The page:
webminPosted: 1 November 2013

Back in 2001 the U.S declared war on Afghanistan after the terrible events of September 11 in New York and Washington.

Australia was quickly thrown into the conflict by the then PM John Howard. During the lead up to the invasion there was much public opposition to the war plans.

A year and half later, in 2003, the invasion of Iraq occurred. Again anti-war protests occurred. A quarter of a million people demonstrated in Melbourne alone, prior to Iraq being attacked by U.S forces.

It is noteworthy to question the little public scrutiny in Australia about why we went to Afghanistan and Iraq in the first place. With the main parliamentary political parties, the L-NP and ALP, both pro-war and pro –U.S, it has been difficult to generate robust debate. This despite over two-thirds of Australians believing the wars were not worth it!

Two years ago the invading forces left Iraq. That country remains in turmoil and bloody chaos, with an isolated, corrupt government clinging on in Baghdad.

Now that the decision had been made to get out of Afghanistan - Australia’s ‘official’ involvement was declared over by PM Tony Abbott (accompanied by ALP federal opposition leader Bill Shorten) on the 29/10/13 – the spin is pouring out of Canberra.

No serious commentator is being “optimistic” about this wretched country’s future after 12 years of conflict.

Abbott says it’s a “bitter-sweet end”. This claim has been described as trying to put “the best face on” a mission that was “poorly-defined”. With hundreds of thousands of Afghans dead or maimed, with Australian causalities at 40 dead and 261 wounded and the cost so far put at $7.5 billion, more critical analysis is certainly warranted. The various Australian governments of the last 12 years will find it difficult to sell that the whole exercise was a success on any measure.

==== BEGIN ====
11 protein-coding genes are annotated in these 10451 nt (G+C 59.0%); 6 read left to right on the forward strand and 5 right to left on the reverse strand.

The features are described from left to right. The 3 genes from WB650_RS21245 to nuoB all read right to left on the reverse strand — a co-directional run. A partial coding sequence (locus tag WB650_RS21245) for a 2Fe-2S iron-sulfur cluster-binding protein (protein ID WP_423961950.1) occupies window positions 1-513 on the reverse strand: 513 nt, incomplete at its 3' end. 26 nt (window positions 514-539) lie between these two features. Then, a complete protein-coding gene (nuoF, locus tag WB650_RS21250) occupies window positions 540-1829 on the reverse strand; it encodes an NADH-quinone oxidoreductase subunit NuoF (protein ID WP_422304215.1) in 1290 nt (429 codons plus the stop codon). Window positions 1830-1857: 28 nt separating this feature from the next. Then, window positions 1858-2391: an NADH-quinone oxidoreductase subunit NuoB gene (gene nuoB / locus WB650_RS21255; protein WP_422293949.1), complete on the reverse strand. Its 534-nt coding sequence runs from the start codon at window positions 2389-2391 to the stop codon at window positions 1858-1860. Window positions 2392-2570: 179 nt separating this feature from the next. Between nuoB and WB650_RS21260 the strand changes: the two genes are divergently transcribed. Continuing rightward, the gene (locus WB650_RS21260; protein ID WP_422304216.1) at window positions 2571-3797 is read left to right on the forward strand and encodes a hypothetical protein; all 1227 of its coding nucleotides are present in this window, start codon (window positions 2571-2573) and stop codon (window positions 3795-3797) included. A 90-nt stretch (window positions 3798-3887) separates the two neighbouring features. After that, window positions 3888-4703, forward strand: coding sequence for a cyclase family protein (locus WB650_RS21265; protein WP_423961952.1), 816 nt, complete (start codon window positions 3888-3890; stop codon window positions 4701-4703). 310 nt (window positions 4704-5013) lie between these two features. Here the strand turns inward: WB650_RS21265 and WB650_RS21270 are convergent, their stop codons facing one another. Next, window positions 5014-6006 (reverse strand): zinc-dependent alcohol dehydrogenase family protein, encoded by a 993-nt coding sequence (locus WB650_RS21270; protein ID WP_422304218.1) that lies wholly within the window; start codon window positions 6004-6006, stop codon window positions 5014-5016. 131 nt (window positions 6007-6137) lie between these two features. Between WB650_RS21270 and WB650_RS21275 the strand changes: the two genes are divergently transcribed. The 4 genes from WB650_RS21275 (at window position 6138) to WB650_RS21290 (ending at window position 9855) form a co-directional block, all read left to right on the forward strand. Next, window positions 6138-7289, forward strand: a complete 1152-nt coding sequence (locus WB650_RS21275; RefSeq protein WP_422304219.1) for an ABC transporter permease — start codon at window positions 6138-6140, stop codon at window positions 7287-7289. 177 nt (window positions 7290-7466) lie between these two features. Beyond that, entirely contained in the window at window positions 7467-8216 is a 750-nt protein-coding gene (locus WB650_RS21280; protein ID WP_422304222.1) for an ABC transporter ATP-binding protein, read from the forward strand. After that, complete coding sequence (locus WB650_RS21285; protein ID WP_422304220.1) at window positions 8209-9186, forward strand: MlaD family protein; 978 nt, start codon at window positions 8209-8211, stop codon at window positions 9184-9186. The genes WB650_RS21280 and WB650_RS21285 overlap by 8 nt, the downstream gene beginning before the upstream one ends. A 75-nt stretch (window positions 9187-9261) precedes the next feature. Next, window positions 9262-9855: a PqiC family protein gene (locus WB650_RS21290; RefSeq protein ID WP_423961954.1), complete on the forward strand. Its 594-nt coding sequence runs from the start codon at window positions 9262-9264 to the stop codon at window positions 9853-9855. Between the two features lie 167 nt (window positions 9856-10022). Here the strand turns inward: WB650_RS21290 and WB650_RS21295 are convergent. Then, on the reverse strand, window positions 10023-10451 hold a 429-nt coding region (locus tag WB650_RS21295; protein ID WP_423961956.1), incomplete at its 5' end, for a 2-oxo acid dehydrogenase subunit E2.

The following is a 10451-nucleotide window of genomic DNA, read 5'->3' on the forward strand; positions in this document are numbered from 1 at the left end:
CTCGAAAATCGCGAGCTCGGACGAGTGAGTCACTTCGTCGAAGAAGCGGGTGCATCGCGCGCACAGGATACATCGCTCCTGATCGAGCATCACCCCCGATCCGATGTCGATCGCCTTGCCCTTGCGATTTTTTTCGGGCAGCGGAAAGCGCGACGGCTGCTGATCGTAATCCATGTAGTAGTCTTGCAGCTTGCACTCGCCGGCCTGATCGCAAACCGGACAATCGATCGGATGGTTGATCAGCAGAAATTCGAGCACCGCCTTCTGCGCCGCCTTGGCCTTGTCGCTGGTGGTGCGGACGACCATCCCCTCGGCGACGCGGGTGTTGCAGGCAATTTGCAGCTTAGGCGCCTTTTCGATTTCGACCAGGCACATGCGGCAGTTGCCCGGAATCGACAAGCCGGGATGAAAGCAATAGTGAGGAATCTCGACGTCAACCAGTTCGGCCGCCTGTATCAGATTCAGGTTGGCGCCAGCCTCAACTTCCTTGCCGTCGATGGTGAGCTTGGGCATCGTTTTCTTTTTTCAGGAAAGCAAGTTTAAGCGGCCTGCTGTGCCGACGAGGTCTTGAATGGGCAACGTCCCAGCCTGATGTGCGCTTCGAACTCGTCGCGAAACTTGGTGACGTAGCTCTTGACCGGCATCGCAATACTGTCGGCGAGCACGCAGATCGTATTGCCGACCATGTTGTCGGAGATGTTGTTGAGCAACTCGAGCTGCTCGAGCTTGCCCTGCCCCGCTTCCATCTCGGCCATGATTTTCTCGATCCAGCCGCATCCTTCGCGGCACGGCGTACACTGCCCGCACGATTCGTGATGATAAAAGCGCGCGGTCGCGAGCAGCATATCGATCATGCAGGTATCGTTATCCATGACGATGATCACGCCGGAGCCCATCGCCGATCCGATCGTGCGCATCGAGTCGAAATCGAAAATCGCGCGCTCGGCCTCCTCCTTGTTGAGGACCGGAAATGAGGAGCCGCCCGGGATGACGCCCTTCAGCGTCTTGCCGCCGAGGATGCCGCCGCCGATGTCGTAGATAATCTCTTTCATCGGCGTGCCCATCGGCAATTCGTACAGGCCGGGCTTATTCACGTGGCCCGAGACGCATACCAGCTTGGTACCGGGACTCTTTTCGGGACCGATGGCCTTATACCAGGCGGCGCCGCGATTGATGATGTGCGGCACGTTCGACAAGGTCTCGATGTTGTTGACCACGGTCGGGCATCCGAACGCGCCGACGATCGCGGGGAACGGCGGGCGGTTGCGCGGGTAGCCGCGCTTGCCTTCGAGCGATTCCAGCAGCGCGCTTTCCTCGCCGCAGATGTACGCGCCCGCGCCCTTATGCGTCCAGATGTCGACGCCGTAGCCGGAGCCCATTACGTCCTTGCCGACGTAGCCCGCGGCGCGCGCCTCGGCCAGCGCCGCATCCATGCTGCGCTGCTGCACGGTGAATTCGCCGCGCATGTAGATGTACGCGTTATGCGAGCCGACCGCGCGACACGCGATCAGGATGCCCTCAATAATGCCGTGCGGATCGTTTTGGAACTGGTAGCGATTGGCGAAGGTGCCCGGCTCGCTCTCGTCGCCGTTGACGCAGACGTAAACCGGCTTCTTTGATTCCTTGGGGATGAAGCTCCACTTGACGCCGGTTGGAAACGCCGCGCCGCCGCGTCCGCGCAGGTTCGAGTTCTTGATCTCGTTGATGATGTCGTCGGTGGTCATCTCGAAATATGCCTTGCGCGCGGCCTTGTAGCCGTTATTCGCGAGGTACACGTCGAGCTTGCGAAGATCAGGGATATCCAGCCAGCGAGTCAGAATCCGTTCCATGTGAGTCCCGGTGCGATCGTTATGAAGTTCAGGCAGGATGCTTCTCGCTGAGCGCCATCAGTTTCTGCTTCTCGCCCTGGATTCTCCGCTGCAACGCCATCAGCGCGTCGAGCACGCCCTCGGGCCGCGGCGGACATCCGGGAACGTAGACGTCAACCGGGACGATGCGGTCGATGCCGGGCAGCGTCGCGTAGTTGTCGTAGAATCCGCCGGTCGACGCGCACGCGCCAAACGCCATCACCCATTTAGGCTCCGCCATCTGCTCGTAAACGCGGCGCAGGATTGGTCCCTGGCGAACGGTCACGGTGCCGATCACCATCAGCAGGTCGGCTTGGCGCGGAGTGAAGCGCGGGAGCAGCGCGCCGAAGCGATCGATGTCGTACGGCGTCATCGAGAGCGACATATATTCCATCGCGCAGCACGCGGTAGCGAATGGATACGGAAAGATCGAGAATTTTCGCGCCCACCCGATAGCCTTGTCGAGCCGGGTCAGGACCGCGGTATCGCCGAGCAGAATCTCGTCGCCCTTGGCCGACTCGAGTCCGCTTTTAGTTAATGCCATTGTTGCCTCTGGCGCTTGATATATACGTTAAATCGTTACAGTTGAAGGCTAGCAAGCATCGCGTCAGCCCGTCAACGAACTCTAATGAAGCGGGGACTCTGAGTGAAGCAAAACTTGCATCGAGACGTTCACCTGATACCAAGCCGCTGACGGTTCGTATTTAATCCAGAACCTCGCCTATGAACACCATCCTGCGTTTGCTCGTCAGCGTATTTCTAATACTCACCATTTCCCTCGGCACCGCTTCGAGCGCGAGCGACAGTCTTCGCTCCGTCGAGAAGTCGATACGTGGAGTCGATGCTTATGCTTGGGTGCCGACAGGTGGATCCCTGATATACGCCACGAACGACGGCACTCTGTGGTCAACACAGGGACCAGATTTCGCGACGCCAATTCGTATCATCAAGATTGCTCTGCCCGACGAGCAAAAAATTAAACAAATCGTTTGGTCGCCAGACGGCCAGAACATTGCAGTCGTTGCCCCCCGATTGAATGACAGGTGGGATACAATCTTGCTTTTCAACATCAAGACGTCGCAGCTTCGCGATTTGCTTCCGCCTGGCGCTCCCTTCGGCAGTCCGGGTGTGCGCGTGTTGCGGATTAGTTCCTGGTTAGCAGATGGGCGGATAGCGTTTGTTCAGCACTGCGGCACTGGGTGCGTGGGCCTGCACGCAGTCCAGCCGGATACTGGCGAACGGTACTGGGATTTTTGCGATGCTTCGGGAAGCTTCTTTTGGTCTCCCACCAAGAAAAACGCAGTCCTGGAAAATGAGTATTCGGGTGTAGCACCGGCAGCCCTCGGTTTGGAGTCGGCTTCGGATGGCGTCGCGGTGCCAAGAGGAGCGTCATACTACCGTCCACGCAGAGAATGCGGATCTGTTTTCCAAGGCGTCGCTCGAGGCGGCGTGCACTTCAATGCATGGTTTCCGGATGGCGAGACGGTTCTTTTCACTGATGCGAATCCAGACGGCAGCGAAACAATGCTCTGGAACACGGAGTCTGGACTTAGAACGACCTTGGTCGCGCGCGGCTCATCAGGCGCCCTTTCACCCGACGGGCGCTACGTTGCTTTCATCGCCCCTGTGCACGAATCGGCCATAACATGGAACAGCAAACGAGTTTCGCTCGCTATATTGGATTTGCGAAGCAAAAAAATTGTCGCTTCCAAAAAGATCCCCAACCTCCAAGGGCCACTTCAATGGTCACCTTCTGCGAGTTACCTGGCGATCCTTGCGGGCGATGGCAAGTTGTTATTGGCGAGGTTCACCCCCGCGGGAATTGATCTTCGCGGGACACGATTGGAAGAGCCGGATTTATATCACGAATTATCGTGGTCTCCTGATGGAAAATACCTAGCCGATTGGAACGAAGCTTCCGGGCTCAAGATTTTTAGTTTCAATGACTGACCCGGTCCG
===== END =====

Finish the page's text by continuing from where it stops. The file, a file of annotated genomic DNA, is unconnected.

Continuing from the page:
In hindsight some commentators venture that the invasion of Iraq was “an unhelpful diversion” from tackling al-Qaeda and the Taliban: Unhelpful!

Simply the rush to war, through invasion of other countries per se, is unhelpful. The mass anti-war mobilisations of over a decade ago were right all along.

Prime Minister Tony Abbott told the Australian troops in Tarin Kowt - “Australia’s longest war is ending, not with victory, not with defeat (sic), but with, we hope, an Afghanistan that is better for our presence here “(emphasis added). No one should rush to ask Mr Abbott his definition of ‘defeat’. Putting aside the menace of the Taliban, who can claim propping up the imposed Karzai government is ‘hope inspiring?’

The anti-war movement is also not against members of the Australian military forces sent to war. They are however ‘anti’ the politicians who send them to wars of aggression.

The anti-war movement is not supportive of repressive regimes. They are opposed to the imperialpowers that selectively attack countries to suit their economic and geo – political agendas.

There are so many repressive regimes around the world that the US, Britain, Canada, New Zealand and Australia would be at war with most of the globe on a never ending basis!

Not forgetting that many of these regimes were set up and promoted by these powers in the first place!

War should be purely defensive and a last resort eg defending the nation state against direct hostile aggression. Historically however imperial wilfulness makes it the first resort, every time.

It is good that Australian troops are coming home from Afghanistan.

Hopefully we don’t have to listen to or read too much ‘twaddle’ from those who sent them far away, to the other side of the globe and put them in harm’s way.